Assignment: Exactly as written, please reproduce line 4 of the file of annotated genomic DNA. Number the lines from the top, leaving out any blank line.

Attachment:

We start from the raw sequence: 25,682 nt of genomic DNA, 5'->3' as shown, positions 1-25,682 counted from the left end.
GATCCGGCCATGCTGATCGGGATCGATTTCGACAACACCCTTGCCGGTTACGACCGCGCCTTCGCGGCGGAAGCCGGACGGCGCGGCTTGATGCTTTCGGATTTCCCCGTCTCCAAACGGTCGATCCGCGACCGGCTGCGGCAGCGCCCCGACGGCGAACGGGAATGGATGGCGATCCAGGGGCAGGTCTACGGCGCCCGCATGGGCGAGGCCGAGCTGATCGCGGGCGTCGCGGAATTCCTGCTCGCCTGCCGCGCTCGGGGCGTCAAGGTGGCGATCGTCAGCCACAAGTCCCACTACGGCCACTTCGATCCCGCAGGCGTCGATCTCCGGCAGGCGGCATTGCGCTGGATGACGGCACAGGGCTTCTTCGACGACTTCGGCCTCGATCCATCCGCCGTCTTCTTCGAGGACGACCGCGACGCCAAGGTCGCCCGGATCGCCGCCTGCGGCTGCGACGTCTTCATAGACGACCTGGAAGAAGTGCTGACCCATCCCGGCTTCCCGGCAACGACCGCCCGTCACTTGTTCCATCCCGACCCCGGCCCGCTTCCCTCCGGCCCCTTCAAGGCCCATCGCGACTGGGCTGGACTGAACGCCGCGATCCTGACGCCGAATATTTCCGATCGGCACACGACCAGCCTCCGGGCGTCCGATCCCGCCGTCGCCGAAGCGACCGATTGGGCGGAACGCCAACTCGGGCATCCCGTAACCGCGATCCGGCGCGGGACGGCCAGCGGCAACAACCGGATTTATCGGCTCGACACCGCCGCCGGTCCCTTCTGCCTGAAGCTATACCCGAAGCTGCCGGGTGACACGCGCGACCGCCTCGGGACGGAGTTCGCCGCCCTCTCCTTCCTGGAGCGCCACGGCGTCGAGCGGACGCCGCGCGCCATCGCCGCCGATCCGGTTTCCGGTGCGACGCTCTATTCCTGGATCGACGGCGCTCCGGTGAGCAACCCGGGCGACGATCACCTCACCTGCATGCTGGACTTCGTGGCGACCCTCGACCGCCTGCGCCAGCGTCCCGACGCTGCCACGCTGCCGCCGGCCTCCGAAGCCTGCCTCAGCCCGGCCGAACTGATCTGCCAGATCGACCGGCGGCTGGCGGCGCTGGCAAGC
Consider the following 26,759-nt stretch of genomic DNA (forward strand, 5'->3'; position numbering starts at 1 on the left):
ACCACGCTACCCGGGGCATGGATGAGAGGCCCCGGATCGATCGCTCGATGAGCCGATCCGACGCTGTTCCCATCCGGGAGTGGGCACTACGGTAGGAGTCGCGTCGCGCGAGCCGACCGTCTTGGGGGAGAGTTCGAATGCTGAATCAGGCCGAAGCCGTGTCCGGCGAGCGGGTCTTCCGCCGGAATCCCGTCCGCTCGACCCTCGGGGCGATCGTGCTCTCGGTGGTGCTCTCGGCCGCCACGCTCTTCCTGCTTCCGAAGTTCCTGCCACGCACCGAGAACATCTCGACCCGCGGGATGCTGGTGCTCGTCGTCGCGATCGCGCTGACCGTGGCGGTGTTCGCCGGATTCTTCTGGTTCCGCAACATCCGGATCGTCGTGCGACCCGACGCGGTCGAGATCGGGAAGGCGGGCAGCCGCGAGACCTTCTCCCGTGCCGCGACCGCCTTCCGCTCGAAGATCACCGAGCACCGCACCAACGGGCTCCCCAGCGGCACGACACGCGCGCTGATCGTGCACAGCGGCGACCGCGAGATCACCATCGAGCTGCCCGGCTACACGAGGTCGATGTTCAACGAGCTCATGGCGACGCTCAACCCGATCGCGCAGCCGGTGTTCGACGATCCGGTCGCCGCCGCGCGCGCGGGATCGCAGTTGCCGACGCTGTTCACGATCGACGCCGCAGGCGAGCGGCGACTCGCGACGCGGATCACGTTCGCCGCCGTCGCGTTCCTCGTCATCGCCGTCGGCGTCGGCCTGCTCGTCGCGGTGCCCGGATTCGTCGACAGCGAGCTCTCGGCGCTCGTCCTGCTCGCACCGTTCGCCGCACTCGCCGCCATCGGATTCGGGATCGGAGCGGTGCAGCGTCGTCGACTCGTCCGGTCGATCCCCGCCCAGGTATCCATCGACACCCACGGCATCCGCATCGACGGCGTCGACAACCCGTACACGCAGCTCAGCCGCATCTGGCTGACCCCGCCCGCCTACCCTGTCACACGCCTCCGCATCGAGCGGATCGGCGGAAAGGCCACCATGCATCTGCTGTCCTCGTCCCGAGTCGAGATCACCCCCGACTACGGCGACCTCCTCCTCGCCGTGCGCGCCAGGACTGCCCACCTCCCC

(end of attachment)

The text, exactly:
ACCACGCTACCCGGGGCATGGATGAGAGGCCCCGGATCGATCGCTCGATGAGCCGATCCGACGCTGTTCCCATCCGGGAGTGGGCACTACGGTAGGAGTCGCGTCGCGCGAGCCGACCGTCTTGGGGGAGAGTTCGAATGCTGAATCAGGCCGAAGCCGTGTCCGGCGAGCGGGTCTTCCGCCGGAATCCCGTCCGCTCGACCCTCGGGGCGATCGTGCTCTCGGTGGTGCTCTCGGCCGCCACGCTCTTCCTGCTTCCGAAGTTCCTGCCACGCACCGAGAACATCTCGACCCGCGGGATGCTGGTGCTCGTCGTCGCGATCGCGCTGACCGTGGCGGTGTTCGCCGGATTCTTCTGGTTCCGCAACATCCGGATCGTCGTGCGACCCGACGCGGTCGAGATCGGGAAGGCGGGCAGCCGCGAGACCTTCTCCCGTGCCGCGACCGCCTTCCGCTCGAAGATCACCGAGCACCGCACCAACGGGCTCCCCAGCGGCACGACACGCGCGCTGATCGTGCACAGCGGCGACCGCGAGATCACCATCGAGCTGCCCGGCTACACGAGGTCGATGTTCAACGAGCTCATGGCGACGCTCAACCCGATCGCGCAGCCGGTGTTCGACGATCCGGTCGCCGCCGCGCGCGCGGGATCGCAGTTGCCGACGCTGTTCACGATCGACGCCGCAGGCGAGCGGCGACTCGCGACGCGGATCACGTTCGCCGCCGTCGCGTTCCTCGTCATCGCCGTCGGCGTCGGCCTGCTCGTCGCGGTGCCCGGATTCGTCGACAGCGAGCTCTCGGCGCTCGTCCTGCTCGCACCGTTCGCCGCACTCGCCGCCATCGGATTCGGGATCGGAGCGGTGCAGCGTCGTCGACTCGTCCGGTCGATCCCCGCCCAGGTATCCATCGACACCCACGGCATCCGCATCGACGGCGTCGACAACCCGTACACGCAGCTCAGCCGCATCTGGCTGACCCCGCCCGCCTACCCTGTCACACGCCTCCGCATCGAGCGGATCGGCGGAAAGGCCACCATGCATCTGCTGTCCTCGTCCCGAGTCGAGATCACCCCCGACTACGGCGACCTCCTCCTCGCCGTGCGCGCCAGGACTGCCCACCTCCCC